The important active components of the ginger root are thought to be volatile oils and pungent phenol compounds (such as gingerols and shogaols).

Health care professionals commonly recommend Ginger to help prevent or treat nausea and vomiting associated with motion sickness, pregnancy, and cancer chemotherapy. It is also used as a digestive aid for mild stomach upset, as support in inflammatory conditions such as arthritis, and may even be used in heart disease or cancer.

In addition to providing relief from nausea and vomiting, ginger extract has long been used in traditional medical practices to reduce inflammation. In a study of 261 people with osteoarthritis of the knee, those who received a ginger extract twice daily experienced less pain and required fewer pain-killing medications compared to those who received placebo.

Although it is too early to tell if ginger will benefit those with heart disease, preliminary studies suggest ginger may lower cholesterol and help prevent blood clotting. Each of these effects may protect the blood vessels from blockage and the damaging effects of blockage such as atherosclerosis, which can lead to a heart attack or stroke.

In general, ginger intake should not exceed 4 grams daily.

Luteolin

Luteolin is a one of the citrus bioflavonoids and, like most flavonoids, has antioxidant, anti-inflammatory, and anti-tumor properties. Preliminary research has revealed evidence that it acts as an antioxidant, a free radical scavenger, a promoter of carbohydrate metabolism, or an immune system modulator. Basic research results indicate luteolin as an anti-inflammatory agent with other potential effects on septic shock. Luteolin is found in high amounts in parsley, thyme, peppermint, basil herb, celery and artichoke.

Luteolin exerts a variety of pharmacological activities and anti-oxidant properties associated with its capacity to scavenge oxygen and nitrogen species. It also shows potent anti-inflammatory activities by inhibiting nuclear factor kappa B (NFkB) signaling in immune cells.

University of Illinois researchers report lutelin can disrupt a component of the inflammatory response in the brain. Research found that luteolin inhibits a key pathway in the inflammatory response of microglia--brain cells key to the body's immune defense. Microglial cells exposed to luteolin show a significantly diminished inflammatory response. Luteolin reduces production of interleukin-6 in the inflammatory pathway by as much as 90 percent.

Quercetin

Quercetin (a flavonol) is a plant-derived flavonoid found in fruits, vegetables, leaves and grains. It also may be used as an ingredient in supplements, beverages or foods.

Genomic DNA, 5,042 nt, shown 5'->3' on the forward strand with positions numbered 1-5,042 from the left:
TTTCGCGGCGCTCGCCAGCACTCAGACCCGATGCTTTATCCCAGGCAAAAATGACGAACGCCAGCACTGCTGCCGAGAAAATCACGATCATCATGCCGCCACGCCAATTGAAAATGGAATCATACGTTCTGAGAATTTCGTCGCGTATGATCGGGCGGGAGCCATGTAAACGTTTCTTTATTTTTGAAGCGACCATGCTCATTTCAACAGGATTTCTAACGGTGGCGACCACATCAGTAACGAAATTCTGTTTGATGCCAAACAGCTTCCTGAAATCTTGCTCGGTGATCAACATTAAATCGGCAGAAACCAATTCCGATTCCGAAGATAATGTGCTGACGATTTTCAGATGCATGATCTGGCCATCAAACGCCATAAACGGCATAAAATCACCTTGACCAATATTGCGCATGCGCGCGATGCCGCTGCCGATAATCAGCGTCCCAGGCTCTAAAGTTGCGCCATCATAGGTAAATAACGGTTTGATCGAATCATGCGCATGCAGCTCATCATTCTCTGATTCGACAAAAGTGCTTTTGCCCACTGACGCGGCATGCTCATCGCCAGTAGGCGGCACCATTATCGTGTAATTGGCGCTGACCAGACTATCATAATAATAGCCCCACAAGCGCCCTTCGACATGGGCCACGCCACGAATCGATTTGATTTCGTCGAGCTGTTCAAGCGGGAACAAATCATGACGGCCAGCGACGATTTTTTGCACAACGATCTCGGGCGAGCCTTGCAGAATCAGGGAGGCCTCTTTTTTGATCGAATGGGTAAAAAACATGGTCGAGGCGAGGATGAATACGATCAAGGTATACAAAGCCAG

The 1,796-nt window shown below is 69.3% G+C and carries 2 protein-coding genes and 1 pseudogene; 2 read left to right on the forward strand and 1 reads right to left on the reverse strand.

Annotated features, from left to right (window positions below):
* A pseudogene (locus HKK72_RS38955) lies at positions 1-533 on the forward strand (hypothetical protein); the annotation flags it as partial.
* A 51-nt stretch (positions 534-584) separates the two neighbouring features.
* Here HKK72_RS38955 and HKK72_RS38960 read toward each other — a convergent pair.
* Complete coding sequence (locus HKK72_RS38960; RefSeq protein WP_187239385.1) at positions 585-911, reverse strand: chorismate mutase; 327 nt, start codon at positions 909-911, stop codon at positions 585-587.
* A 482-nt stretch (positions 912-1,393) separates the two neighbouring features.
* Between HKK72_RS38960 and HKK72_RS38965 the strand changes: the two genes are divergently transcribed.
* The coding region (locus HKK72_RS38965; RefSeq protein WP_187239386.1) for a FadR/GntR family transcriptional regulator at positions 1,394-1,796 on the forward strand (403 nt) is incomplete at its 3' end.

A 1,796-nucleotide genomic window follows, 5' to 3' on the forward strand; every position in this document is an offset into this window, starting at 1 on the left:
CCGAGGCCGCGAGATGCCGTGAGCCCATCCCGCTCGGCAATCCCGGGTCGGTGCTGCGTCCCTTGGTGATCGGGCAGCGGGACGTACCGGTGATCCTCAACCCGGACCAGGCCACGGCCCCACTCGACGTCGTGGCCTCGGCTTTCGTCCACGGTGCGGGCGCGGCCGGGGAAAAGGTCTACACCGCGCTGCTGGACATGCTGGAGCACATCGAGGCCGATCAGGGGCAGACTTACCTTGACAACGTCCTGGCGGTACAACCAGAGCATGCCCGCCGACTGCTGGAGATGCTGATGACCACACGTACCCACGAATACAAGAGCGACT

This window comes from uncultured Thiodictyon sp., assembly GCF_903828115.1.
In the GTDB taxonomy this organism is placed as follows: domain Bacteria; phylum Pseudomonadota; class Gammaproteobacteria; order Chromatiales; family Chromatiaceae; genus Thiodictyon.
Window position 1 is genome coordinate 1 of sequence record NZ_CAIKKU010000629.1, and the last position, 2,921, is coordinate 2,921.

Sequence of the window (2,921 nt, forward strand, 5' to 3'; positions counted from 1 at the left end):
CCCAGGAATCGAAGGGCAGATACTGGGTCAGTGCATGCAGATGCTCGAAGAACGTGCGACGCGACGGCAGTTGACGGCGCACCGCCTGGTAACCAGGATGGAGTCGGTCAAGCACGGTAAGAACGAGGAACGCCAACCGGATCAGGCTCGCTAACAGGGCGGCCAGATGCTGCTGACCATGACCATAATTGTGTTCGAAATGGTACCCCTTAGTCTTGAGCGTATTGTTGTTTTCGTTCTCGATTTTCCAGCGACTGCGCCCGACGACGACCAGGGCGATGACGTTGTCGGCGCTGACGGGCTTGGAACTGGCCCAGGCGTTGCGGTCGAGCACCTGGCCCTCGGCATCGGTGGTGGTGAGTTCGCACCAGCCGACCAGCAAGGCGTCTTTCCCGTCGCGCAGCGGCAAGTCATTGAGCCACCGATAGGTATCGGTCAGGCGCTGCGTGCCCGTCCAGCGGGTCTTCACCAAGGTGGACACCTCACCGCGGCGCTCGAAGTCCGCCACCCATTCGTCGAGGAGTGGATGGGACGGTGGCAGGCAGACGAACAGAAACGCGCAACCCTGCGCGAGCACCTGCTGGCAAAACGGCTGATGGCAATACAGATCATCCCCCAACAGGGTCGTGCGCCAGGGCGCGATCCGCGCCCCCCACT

Several studies show quercetin may have anti-inflammatory and antioxidant properties, and it is being investigated for a wide range of potential health benefits. Quercetin may have inhibitory properties against cancer, prostatitis, heart disease, cataracts, allergies/inflammations, and respiratory diseases, such as bronchitis and asthma. It has also been claimed that quercetin reduces blood pressure in hypertensive subjects. An in vitro study showed that quercetin and resveratrol combined inhibited production of fat cells.

Despite preliminary indications of possible medicinal effects, quercetin has neither been confirmed as a specific therapeutic for any condition nor has it been approved by any regulatory agency. A bioavailability study done on rats showed that ingested quercetin is extensively metabolized into non-active phenolic acids, with more than 96% of the ingested amount excreted within 72 hours, indicating actual physiological roles, if they exist, involve quercetin in only minute amounts.

Sodium Caprylate

Can't find much on this.... found a definition that is " the sodium salt C8H15O2Na of caprylic acid used especially in the topical treatment of fungal infections".

Caprylic acid is the common name for the eight-carbon saturated fatty acid known by the systematic name octanoic acid found naturally in the milk of various mammals, and as a minor constituent of coconut oil and palm kernel oil.

Caprylic acid is used in the treatment of some bacterial infections. Due to its relatively short chain length it has no difficulty in penetrating fatty cell wall membranes, hence its effectiveness in combating certain lipid-coated bacteria, such as Staphylococcus aureus and various species of Streptococcus.